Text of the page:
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TID stretches energy efficiency with rebate programs

POSTED April 30, 2013 11:40 p.m.

Last year, the Turlock Irrigation District had little success attaining greater levels of energy efficiency through its rebate programs. The district fell short of its proposed goal — to attain 12 gigawatt hours in savings — due to a lack of customer participation.

This year, TID isn’t backing down, and is generating or upgrading new programs that are intended to meet the district's new energy efficiency goals of 9,285 megawatt hours.

“We’ve outreached to our commercial and industrial customers who we knew had past audits,” said Nancy Folly, TID customer service department manager. “The response that we received from those customers were: A) They didn’t choose to implement this project; or B) They didn’t have the budget to do so. However, so far this year, we’ve had a few of our large customers contact us with a few projects that they want to implement this year.”

In order to meet its new goal, the TID has set up "top three programs" for residential rebates. These include rebates for buying Energy Star refrigerators, recycling refrigerators, planting shade trees, and using compact florescent light bulbs.

“We’ve actually seen an increase in our recyclable program,” said TID Utility Analyst-Energy Resources Monique Hampton. “If you do choose to recycle your old refrigerator, you will earn $35. Really, it is a two-fold profit.”

Although the district promoted a shade tree event on March 16 for $20 apiece, complete with compost and fertilizer, it was unable to sell 232 out of the 300 different varieties. Out of the 168 trees the district did sell, TID saved 59 megawatt hours of energy.

“Although we were unable to sell 300 trees as we anticipated, we have decided to create a shade tree voucher system. The concept is still the same. All eligible customers are able to come to any TID office and pay their $20. During the week of June 18 to 22, the Turlock Greenery will have actual trees, compost and fertilizer,” said Hampton. “We are anticipating 76 megawatt hours for the remaining trees.”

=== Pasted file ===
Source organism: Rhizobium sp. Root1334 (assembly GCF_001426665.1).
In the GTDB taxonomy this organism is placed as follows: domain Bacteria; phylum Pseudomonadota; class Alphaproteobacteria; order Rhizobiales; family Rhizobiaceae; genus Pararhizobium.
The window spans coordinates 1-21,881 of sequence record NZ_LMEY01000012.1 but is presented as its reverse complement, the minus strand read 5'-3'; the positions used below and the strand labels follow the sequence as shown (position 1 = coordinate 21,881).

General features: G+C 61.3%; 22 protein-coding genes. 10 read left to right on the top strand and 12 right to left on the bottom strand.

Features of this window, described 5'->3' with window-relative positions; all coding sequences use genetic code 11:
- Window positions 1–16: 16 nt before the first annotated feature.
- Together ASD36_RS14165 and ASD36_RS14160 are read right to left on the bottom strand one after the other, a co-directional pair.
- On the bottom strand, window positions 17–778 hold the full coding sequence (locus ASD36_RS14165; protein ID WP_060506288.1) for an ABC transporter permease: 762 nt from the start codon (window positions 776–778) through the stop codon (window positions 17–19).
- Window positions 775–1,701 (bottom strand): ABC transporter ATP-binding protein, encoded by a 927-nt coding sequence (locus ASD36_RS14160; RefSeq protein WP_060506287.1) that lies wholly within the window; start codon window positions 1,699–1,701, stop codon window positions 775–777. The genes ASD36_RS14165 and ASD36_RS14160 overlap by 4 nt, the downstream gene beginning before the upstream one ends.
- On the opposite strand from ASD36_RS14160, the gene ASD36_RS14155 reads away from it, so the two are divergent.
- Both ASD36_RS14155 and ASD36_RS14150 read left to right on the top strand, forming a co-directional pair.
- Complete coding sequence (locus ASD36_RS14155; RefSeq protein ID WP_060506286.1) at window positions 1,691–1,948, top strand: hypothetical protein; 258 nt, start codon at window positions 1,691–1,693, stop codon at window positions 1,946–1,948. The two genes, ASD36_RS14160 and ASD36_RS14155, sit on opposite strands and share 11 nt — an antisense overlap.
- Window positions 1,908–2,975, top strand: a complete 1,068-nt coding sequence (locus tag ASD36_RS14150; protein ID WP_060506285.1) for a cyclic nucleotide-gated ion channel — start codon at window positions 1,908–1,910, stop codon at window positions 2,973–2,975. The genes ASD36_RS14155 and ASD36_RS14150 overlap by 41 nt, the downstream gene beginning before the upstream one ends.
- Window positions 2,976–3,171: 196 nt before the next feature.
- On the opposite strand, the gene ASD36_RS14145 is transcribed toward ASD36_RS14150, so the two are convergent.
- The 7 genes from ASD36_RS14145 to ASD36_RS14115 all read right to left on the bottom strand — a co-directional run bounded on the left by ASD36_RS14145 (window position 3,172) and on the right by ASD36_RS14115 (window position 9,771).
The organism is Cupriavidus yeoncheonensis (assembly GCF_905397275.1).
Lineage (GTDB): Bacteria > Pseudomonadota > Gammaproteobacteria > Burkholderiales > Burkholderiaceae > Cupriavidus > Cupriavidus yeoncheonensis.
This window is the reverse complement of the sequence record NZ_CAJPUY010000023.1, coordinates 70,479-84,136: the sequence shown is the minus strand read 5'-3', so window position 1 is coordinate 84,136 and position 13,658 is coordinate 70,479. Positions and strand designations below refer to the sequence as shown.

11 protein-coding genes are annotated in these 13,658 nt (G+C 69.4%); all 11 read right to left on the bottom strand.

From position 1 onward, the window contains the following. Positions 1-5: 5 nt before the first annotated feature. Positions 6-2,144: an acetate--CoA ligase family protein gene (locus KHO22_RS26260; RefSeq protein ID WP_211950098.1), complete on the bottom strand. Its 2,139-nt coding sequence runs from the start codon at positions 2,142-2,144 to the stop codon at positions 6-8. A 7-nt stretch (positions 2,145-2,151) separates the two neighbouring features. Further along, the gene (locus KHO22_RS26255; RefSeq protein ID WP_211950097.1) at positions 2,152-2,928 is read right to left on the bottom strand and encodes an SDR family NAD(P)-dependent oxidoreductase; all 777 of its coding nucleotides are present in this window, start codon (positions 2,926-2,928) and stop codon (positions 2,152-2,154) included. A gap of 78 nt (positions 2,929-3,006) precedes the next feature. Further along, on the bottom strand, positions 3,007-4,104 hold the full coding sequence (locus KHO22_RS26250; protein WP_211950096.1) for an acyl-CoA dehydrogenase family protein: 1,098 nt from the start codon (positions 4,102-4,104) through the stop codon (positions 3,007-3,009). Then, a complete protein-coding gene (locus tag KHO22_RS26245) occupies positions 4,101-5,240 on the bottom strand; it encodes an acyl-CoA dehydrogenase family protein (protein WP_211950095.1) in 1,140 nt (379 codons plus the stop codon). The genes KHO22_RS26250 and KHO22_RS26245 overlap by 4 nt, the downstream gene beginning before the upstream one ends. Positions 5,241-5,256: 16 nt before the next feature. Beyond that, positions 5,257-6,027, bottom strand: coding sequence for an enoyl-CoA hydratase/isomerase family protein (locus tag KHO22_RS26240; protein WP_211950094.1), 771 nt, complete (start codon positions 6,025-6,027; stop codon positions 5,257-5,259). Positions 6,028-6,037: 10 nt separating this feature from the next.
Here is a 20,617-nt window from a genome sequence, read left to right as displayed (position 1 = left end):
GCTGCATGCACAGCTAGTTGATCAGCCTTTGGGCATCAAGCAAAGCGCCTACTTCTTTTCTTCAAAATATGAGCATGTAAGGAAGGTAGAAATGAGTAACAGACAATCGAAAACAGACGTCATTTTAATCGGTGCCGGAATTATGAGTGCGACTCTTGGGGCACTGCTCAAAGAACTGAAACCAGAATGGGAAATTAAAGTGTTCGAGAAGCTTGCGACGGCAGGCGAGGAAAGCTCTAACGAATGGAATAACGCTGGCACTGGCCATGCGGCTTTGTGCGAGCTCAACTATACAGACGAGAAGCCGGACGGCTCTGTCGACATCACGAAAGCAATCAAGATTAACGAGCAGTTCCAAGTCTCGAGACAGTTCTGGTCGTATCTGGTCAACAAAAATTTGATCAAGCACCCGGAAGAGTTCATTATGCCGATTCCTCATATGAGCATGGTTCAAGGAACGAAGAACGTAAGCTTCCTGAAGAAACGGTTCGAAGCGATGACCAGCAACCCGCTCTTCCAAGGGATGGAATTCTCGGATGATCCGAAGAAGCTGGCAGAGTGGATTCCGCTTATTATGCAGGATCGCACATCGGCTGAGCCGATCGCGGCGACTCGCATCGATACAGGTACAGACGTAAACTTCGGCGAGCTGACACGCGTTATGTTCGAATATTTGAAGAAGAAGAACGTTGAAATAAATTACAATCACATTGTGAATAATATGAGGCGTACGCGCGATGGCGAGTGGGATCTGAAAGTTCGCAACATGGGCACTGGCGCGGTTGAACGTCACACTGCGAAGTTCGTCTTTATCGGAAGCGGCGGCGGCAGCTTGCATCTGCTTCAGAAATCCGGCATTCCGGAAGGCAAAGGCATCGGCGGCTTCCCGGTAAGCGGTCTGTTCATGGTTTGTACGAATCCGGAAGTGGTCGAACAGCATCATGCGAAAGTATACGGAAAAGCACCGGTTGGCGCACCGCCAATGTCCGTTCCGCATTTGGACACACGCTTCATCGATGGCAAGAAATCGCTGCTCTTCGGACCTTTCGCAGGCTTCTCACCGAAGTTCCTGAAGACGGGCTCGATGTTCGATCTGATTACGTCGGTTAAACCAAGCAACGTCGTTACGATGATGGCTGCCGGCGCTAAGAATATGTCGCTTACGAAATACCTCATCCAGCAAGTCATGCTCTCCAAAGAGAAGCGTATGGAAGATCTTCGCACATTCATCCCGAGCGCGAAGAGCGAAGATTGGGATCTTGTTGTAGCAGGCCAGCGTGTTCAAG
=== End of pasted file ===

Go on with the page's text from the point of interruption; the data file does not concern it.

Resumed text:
For non-residential customers, TID has anticipated 8,756 megawatt hours in savings, the bulk of which will come from new construction rebates. These construction rebates are for new buildings that exceed Title 24 building standards. The energy efficiency goals are implemented in the buildings standards, saving .05 cents per kilowatts for exceeding energy goals.

For low-income customers, the district is also offering weatherization, or weatherproofing benefits to protect a building from natural elements. Customers do not have to own the home to be eligible.

The district is also focusing its attention on commercial audits for small or medium customers. TID has selected approximately 800 customers for vendors to target based on criteria.

“We have a vendor that is actually doing a direct install of CFLs in LED open signs to our small and medium customers, and at the same time, they are performing energy audits on site and collecting data,” said Hampton. “We plan on utilizing this information to better understand our customers and promote energy efficiency opportunities for the future. If this program is successful, we plan on expanding our efforts.”

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